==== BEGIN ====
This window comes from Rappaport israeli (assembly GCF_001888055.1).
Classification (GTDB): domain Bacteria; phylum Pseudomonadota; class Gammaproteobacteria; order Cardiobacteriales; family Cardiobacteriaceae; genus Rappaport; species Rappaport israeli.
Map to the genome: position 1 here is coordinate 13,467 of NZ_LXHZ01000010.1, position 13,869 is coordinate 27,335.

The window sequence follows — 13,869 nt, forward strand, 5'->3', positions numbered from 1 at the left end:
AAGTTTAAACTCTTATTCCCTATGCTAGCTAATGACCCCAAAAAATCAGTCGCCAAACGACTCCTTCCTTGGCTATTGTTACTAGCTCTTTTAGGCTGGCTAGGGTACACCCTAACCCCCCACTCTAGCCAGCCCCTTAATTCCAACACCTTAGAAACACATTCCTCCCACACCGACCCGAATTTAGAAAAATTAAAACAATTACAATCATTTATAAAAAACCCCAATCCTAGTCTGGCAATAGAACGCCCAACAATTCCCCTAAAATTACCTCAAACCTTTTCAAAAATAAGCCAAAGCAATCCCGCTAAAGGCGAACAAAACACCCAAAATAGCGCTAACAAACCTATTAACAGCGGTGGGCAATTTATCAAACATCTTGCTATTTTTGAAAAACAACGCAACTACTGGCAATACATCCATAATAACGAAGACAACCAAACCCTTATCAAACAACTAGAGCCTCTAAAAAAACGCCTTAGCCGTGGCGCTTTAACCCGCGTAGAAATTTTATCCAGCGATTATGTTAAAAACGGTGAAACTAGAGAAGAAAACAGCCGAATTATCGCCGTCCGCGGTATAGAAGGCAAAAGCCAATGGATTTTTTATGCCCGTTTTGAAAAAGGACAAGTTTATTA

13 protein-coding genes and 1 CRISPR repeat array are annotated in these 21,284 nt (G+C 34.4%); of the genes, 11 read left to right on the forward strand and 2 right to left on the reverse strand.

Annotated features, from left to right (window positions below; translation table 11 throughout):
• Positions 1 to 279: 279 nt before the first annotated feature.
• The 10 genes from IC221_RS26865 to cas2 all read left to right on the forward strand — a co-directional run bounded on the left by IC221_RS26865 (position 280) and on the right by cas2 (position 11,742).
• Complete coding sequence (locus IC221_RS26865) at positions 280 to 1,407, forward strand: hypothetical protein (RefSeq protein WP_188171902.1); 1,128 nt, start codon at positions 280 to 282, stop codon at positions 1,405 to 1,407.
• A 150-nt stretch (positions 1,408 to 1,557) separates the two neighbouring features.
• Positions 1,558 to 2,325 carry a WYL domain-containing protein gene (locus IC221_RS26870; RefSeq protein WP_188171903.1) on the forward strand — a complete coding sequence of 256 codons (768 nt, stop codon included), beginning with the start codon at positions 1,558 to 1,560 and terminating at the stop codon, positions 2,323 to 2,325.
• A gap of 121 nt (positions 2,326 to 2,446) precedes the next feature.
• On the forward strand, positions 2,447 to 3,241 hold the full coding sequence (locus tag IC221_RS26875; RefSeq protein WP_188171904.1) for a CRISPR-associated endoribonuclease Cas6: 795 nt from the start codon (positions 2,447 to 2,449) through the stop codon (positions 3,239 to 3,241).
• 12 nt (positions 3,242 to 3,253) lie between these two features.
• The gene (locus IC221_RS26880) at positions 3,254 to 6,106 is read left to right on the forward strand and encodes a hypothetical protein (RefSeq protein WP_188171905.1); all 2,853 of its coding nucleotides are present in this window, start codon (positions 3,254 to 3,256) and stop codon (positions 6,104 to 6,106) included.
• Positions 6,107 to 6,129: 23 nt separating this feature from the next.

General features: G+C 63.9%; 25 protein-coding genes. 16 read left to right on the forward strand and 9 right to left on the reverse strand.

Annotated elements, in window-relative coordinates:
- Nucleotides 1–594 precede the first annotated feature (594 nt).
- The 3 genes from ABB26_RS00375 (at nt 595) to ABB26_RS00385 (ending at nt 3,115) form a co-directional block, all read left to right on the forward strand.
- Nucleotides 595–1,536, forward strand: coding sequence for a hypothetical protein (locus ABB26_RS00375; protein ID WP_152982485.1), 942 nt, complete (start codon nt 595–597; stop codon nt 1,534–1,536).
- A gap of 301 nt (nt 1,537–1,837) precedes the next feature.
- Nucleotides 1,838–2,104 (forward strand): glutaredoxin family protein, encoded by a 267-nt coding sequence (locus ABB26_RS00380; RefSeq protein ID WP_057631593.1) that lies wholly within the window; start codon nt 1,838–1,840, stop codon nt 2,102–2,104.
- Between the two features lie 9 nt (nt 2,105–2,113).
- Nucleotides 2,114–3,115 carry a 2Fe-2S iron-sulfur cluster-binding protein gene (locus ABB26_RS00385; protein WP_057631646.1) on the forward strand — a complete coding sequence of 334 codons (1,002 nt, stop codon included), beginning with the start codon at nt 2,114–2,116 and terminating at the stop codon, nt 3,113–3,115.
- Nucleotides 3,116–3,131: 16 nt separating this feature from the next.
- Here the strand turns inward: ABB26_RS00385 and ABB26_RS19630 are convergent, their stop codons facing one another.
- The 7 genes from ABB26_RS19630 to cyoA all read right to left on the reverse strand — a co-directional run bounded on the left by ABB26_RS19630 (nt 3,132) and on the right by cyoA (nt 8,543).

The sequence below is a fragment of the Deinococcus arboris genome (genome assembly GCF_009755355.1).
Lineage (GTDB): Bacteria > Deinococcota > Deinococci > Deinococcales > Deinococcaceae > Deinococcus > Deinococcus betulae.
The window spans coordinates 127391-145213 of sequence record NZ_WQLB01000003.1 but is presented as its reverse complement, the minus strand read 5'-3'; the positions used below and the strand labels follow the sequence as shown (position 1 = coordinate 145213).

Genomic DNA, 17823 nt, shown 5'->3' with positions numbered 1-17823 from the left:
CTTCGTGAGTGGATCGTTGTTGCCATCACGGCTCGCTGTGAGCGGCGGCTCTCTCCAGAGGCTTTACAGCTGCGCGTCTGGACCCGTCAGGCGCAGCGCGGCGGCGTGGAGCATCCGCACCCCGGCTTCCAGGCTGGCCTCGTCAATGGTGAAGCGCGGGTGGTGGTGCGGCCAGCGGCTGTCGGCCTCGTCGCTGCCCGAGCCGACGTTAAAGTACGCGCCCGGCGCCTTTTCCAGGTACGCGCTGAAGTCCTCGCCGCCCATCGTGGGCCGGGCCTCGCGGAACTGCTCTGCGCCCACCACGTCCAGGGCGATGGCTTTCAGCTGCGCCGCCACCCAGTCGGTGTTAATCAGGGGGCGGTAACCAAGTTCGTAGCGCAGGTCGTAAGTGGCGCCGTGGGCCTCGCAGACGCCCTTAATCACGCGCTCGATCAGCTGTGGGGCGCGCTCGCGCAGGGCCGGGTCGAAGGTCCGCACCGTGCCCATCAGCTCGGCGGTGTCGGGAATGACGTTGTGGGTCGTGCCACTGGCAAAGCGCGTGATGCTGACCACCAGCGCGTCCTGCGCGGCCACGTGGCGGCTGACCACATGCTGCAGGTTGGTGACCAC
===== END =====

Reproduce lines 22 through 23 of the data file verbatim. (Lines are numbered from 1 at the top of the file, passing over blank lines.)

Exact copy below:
- Nucleotides 595–1,536, forward strand: coding sequence for a hypothetical protein (locus ABB26_RS00375; protein ID WP_152982485.1), 942 nt, complete (start codon nt 595–597; stop codon nt 1,534–1,536).
- A gap of 301 nt (nt 1,537–1,837) precedes the next feature.